YMMV / Pagliacci

  • Alternative Character Interpretation: The closing line ("The comedy is finished!") was originally written for Tonio, but was later given to Canio. (It's been performed both ways, with something of a Broken Base among opera fans.) Depending who says the line makes a big difference to the interpretation of both characters. If Canio says it, his message becomes "I'm through playing these Sad Clown theatrical games, this is reality." If Tonio says it, he's revealing himself as the Manipulative Bastard who got everything in the show to work out the way he wanted (and forms a Framing Device with his opening monologue).
    • For that matter, how do we parse the line itself? It's meant to be spoken (or shouted), not sung, so the staging makes many different interpretations possible. "The comedy is finished" could signify "...And now we have to live with this tragedy," or "I've had a psychotic break and can't tell between the stage and real life," or "I've done everything I needed to do for my revenge," or even just "That's our show, ladies and gentlemen..."
  • Awesome Music: It's an opera, so there are many great numbers. "Vesti La Guibba" stands out in particular.
  • Broken Base: Should the last line be given to Canio, as traditionally staged, keeping the focus on the main character? Or should it be given to Tonio, as originally written, forming a Framing Device and emphasizing just how badly Tonio screwed everybody over? It's been staged both ways, with various degrees of effectiveness.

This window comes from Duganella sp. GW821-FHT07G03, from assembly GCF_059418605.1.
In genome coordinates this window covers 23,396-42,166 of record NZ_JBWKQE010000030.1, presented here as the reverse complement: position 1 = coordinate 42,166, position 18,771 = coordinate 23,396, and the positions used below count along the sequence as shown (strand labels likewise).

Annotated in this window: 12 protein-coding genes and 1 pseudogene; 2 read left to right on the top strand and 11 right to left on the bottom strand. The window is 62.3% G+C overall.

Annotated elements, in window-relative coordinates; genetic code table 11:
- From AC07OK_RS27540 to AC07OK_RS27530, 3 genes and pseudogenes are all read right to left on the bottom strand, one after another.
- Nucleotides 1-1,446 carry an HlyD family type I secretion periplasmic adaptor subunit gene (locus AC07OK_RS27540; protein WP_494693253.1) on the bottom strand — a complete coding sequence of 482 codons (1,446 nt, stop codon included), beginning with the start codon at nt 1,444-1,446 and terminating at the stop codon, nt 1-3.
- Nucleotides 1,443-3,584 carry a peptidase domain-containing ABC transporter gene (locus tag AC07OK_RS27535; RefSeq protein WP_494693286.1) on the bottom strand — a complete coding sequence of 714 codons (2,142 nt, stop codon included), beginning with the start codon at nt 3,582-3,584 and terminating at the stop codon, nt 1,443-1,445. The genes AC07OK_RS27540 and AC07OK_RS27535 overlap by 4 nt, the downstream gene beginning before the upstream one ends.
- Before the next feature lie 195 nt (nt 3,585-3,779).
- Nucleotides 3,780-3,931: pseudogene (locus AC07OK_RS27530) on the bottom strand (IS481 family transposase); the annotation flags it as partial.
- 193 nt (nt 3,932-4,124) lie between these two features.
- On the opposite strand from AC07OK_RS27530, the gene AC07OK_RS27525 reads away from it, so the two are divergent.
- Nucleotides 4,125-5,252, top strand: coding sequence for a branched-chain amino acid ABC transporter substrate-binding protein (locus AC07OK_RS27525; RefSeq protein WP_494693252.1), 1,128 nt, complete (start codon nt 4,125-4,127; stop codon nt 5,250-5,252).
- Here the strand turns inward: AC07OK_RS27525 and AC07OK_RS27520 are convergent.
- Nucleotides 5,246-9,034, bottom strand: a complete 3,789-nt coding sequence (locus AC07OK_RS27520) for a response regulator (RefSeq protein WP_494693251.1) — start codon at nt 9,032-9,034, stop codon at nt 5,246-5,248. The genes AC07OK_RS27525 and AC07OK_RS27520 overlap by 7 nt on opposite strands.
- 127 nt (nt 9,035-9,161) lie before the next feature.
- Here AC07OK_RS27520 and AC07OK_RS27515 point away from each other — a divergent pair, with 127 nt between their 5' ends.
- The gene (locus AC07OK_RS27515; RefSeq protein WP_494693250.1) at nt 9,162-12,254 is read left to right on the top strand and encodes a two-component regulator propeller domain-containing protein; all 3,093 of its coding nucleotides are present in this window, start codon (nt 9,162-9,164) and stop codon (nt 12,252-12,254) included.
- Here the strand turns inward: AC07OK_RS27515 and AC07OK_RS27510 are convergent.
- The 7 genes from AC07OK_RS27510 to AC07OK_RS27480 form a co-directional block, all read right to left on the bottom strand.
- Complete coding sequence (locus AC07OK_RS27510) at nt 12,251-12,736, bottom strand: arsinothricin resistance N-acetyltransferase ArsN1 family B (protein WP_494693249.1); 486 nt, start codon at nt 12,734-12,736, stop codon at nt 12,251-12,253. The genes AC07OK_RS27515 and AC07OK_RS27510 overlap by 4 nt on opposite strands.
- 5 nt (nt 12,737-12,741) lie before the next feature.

• First Installment Wins: This is the first opera produced by Leoncavello. It's also the only one that most people will actually witness a live performance of.
  • I Am Not Shazam: The character who sings "Vesti la giubba" is not named "Pagliacci." His real name is Canio and the clown character he plays is named Pagliaccio ("clown"). "Pagliacci" is the plural of "pagliaccio," meaning "clowns," and refers to all the principle characters. Nor does Canio sing "Vesti la giubba" wearing his clown costume that would be his second, lesser-known aria "No! Pagliaccio non son!" which he sings when he snaps during the Show Within a Show in Act II.
  • Magnificent Bastard: Tonio - the closing line was originally given to him, rather than Canio, as he had been the one to engineer the fall of all three of his rivals (Canio for general mistreatment, Nedda for rejecting his advances, and Silvio for being Nedda's preference) without ever getting his own hands dirty.
  • One-Hit Wonder: Leoncavallo composed other pieces, but hardly anyone has ever heard of them. (One of them is a setting of La Bohème, which got good reviews but was Overshadowed by Awesome with Giacomo Puccini's more famous version.) Pagliacci, on the other hand, is one of the most widely performed operas in the repertoire.
  • Title Confusion: The opera is not titled I Pagliacci, just Pagliacci. (i.e. in English, not "The Clowns," just "Clowns.") To confuse matters further, in the original draft it was titled Il pagliaccio (The Clown), but the actor for Tonio persuaded the composer to change the title to the plural to indicate the dramatic interest covered more than one role.